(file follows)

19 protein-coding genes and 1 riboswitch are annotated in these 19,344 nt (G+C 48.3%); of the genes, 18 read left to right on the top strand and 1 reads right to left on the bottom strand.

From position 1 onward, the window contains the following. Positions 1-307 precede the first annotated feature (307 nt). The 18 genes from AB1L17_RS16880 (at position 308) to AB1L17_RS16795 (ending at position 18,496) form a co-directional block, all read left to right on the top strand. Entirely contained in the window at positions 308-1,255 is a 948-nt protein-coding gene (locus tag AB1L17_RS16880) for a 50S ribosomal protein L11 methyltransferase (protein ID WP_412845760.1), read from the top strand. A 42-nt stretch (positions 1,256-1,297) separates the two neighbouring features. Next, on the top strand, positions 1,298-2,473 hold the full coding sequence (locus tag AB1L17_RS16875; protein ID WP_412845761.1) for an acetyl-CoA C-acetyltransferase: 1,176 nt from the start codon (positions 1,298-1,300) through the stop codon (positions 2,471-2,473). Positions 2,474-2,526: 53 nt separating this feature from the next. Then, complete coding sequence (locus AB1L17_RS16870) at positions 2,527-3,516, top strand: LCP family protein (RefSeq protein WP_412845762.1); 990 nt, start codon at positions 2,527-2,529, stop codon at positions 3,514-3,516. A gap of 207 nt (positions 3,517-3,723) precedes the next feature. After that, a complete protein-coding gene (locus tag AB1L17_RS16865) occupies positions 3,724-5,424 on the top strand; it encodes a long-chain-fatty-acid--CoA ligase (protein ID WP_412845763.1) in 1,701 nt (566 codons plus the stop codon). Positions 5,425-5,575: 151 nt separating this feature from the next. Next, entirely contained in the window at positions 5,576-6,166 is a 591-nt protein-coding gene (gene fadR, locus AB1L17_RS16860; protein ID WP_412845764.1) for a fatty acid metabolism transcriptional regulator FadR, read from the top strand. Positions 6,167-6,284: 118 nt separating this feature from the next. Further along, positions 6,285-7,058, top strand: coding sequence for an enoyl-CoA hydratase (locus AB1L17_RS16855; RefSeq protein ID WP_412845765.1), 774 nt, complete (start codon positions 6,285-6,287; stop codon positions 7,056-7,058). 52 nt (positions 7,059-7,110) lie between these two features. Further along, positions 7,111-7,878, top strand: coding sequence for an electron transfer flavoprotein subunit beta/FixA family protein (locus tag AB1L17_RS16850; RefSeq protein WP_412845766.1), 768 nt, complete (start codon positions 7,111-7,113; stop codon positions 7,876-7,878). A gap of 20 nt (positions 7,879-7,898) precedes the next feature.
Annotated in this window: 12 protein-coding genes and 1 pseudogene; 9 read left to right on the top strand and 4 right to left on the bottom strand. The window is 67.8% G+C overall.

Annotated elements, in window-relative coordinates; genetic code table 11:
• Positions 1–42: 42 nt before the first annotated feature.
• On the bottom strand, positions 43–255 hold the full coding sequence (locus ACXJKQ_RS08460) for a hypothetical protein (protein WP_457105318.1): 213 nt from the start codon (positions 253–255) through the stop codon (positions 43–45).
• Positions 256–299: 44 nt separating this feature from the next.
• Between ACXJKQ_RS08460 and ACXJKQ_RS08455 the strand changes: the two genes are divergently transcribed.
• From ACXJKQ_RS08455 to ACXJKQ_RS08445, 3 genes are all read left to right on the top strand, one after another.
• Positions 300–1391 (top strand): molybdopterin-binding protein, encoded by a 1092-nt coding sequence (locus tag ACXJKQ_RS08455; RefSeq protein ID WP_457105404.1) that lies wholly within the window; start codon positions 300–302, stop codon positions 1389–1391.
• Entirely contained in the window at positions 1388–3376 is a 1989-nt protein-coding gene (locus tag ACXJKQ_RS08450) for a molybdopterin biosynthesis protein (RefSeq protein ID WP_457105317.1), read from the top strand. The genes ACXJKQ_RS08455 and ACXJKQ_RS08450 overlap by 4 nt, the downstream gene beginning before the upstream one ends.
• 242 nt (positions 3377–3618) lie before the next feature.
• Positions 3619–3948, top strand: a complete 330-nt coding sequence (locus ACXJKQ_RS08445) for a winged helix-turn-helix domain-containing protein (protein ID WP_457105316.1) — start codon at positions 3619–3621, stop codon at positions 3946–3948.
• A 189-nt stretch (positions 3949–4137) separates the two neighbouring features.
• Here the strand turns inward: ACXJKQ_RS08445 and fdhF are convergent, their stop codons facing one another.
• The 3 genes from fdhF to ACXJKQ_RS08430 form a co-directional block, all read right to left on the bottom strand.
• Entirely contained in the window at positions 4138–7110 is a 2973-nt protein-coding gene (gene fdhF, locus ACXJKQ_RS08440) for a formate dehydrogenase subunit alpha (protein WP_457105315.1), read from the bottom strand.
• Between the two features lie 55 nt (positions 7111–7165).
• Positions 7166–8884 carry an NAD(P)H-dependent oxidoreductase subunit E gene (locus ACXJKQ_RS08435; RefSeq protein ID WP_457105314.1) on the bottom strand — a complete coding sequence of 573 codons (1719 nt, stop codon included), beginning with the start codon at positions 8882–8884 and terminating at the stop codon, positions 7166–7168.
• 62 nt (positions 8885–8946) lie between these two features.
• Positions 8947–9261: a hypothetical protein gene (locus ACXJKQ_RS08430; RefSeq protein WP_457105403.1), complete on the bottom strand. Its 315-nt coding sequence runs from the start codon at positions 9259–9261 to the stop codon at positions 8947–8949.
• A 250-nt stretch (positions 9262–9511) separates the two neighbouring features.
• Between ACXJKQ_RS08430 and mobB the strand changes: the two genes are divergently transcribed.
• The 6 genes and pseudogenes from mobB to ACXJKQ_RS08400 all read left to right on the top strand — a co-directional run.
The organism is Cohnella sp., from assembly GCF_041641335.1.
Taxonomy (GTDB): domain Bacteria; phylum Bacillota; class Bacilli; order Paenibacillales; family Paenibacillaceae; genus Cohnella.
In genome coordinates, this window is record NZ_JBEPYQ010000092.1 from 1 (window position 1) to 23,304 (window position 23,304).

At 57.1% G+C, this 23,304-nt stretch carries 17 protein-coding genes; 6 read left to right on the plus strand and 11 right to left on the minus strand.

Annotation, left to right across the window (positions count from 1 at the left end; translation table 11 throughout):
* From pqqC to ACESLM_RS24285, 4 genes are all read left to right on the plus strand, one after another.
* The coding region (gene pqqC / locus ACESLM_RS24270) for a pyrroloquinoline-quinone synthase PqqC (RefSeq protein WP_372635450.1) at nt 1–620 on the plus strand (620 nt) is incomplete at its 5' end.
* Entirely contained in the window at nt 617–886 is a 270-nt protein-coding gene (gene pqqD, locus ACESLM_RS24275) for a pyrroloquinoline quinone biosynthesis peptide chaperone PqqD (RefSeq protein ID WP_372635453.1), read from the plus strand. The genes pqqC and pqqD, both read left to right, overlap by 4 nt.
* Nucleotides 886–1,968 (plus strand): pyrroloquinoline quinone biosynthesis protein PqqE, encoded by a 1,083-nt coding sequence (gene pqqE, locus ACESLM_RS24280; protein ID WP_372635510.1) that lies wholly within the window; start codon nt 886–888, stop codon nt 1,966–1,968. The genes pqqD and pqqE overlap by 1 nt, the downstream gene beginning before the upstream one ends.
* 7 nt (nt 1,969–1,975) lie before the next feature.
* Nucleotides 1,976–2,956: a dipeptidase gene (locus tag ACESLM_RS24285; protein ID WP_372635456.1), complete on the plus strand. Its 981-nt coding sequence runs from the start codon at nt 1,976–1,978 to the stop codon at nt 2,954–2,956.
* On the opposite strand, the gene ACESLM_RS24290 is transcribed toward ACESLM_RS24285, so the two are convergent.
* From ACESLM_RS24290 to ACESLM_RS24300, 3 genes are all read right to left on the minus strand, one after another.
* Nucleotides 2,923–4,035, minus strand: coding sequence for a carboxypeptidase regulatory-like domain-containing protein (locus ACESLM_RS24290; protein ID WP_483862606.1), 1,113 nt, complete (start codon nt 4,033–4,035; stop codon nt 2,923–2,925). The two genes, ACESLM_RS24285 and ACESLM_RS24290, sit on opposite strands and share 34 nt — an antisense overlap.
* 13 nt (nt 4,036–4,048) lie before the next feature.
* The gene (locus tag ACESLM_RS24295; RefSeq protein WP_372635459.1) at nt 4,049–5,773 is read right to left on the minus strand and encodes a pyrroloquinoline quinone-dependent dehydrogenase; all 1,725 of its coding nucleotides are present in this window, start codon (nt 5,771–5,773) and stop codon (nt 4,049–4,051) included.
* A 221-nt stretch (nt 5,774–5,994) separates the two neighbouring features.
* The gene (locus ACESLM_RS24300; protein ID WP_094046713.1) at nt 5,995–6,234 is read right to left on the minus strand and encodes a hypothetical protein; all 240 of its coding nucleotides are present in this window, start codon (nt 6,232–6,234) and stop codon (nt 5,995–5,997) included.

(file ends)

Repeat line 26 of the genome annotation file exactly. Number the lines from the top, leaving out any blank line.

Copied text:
Taxonomy (GTDB): domain Bacteria; phylum Bacillota; class Bacilli; order Paenibacillales; family Paenibacillaceae; genus Cohnella.